Although a traffic infraction is considered a minor offense, the good news is that employers and government agencies performing a background check will be able to see your Class 3 misdemeanor conviction. While some companies may consider it a potential warning sign, most people are willing to take a criminal speeding ticket with a grain of salt after learning about your otherwise clean criminal history.

The bad news is that if your criminal speeding ticket becomes an impediment to job background checks, it will remain on your record for life.

Currently, Arizona’s laws do not allow records to be expunged, and criminal speeding tickets are not eligible to be “set aside” in the same manner as other misdemeanor convictions.

What are some Common Questions about Criminal Speeding Charges?

Is it possible for the Judge to reduce the Charge to a Civil Speeding Ticket?

  • No. You are expressly prohibited from having your criminal charge reduced to a civil speeding infraction under the statute. However, in order to have the criminal charge lowered to a civil speeding violation, you may negotiate with the prosecutor.

Is it necessary for me to appear in court for a criminal speeding violation?

  • Yes. Criminal speeding is a class 3 misdemeanor, and you must appear in court. A warrant for your arrest and additional criminal charges might follow if you fail to appear in court.

Can I go to Defensive Driving School instead of Criminal Speeding on my Record?

  • One of the most popular defenses in Arizona is that the court was granted the power to allow someone to participate in Defensive Driving Schooling (DDS) for criminal speeding under ARS 28-3392(A)(2). If you haven’t been to DDS within a year, this is an excellent alternative. The ticket will be dismissed from your record.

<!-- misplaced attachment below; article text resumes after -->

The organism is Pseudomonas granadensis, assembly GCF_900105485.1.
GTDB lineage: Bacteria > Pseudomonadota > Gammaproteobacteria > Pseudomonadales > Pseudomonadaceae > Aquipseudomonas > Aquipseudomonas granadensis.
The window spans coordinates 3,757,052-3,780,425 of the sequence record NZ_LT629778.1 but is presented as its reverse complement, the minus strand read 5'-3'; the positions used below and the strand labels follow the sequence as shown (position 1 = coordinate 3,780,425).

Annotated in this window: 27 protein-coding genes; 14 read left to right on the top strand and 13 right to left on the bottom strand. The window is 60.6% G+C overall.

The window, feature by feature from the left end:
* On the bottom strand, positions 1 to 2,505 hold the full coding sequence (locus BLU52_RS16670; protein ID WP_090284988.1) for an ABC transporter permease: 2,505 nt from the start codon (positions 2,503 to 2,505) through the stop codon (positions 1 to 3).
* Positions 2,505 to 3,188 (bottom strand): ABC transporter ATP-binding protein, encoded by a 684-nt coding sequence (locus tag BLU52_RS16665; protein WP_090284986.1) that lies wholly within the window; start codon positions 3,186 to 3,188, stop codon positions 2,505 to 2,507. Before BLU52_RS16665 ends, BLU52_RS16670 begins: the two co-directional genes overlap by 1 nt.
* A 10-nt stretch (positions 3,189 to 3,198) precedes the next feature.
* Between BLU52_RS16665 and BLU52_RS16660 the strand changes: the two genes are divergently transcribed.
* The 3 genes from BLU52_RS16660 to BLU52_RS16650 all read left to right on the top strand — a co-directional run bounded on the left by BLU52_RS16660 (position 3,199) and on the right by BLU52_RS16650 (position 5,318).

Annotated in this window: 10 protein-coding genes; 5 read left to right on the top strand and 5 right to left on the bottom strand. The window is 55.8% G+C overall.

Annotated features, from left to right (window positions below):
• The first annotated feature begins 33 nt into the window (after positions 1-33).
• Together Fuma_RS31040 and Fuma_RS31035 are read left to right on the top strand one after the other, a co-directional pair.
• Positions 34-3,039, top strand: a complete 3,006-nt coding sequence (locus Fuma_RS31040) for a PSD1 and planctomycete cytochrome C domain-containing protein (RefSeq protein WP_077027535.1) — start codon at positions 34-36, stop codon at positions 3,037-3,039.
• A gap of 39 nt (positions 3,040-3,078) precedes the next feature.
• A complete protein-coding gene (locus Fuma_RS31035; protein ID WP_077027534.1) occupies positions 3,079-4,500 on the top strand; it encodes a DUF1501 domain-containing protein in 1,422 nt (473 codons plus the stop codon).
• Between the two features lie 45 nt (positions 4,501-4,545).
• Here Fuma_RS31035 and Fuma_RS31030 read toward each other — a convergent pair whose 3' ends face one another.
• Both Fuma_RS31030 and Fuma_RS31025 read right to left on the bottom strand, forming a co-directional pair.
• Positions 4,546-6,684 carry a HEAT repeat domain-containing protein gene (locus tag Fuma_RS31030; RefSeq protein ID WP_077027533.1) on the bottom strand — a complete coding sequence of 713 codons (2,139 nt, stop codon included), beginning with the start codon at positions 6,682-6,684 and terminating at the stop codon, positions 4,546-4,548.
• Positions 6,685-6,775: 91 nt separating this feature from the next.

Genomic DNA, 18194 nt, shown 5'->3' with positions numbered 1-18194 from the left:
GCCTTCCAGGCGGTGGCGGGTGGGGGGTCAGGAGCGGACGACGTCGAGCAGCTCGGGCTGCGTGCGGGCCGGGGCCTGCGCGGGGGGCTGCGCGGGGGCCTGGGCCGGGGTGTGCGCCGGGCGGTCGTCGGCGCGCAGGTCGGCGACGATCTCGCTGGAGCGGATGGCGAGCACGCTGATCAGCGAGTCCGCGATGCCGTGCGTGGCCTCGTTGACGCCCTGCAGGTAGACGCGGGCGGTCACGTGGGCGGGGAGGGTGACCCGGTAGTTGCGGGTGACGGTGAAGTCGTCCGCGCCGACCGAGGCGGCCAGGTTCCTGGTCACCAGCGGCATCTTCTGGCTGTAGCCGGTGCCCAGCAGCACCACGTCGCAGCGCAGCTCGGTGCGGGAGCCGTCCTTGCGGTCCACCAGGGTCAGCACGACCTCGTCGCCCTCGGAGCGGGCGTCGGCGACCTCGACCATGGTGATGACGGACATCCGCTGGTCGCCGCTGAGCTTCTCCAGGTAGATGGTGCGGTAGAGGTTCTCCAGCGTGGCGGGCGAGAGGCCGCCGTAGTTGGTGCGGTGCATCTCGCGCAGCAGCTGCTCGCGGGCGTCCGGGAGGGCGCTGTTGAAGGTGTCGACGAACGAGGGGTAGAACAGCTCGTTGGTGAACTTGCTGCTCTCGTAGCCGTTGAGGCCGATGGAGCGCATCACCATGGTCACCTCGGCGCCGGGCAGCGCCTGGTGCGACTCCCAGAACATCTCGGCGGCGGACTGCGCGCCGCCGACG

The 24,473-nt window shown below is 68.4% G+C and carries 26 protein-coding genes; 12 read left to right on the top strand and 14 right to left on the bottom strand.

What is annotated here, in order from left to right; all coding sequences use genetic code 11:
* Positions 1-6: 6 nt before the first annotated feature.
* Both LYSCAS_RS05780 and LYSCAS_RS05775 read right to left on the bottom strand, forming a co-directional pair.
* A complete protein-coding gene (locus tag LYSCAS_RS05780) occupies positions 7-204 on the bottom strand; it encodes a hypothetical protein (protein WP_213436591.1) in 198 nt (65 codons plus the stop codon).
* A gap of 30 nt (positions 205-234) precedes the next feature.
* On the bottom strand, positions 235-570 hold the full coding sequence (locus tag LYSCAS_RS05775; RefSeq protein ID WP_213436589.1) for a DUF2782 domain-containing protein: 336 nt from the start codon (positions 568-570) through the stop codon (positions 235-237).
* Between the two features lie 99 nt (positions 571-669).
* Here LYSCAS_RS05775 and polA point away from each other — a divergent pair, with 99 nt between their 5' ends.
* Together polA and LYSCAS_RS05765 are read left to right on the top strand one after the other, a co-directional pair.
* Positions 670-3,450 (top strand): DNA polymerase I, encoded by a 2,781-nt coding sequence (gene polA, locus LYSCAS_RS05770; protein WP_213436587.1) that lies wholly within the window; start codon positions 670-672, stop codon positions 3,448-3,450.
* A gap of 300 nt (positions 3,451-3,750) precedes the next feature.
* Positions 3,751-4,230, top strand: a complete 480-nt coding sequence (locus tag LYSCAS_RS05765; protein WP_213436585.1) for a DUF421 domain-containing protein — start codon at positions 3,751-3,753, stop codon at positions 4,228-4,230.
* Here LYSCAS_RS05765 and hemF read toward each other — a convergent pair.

The problem is that unlike DDS for civil tickets, it is entirely optional. You must persuade the court or prosecutor to show compassion. There are several potential risks when doing so, but it’s preferable to a conviction.

Do I have to disclose my criminal speeding conviction on applications if I am convicted?

  • The answer varies based on the application, but keep in mind that speeding is a crime. You will have a misdemeanor conviction on your record if you are convicted, and many employers, school applications, and background checks may require that you disclose a misdemeanor conviction.

How a Criminal Defense Attorney can Help Beat a Criminal Speeding Ticket in Arizona

At Colburn Hintze Maletta, we have worked with hundreds of people charged with criminal speeding. There are several occasions when hiring an attorney to represent you on a criminal speeding ticket may not be necessary, such as a parking meter violation.

Other areas where the assistance of an experienced criminal traffic lawyer might make the difference between a clean record and a criminal conviction include criminal speeding, excessive speed, an exhibition of speed (street racing), or any other moving violations that result in a crime.

Call Colburn Hintze Maletta now at (602) 825-2500 for a free consultation and to discuss whether hiring a traffic lawyer is beneficial for your situation.